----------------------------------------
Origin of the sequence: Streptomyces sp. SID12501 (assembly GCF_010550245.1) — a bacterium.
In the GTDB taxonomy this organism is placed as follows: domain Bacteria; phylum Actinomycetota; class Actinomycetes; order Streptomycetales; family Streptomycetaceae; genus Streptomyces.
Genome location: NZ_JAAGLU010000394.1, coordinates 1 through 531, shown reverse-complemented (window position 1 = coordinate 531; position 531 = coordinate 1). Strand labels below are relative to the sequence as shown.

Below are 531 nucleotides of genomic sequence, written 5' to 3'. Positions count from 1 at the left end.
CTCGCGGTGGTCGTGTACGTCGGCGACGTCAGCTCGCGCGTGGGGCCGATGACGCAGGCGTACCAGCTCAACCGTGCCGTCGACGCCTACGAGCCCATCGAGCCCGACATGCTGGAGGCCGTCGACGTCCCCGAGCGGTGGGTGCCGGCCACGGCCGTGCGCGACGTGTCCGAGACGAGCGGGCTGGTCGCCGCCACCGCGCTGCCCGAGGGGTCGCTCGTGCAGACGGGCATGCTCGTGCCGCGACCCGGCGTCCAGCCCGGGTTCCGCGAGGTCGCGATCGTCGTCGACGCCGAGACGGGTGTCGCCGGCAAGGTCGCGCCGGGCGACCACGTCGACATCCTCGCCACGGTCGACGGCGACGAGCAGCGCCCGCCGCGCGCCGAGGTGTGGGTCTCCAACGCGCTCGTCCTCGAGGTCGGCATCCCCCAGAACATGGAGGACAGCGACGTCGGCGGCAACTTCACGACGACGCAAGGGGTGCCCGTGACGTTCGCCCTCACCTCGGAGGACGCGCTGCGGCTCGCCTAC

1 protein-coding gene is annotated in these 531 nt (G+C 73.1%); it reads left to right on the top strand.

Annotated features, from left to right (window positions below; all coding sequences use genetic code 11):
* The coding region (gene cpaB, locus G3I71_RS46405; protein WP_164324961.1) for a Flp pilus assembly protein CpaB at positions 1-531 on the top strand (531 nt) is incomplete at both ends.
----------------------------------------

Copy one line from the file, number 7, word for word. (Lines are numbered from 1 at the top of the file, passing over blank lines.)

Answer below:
Annotated features, from left to right (window positions below; all coding sequences use genetic code 11):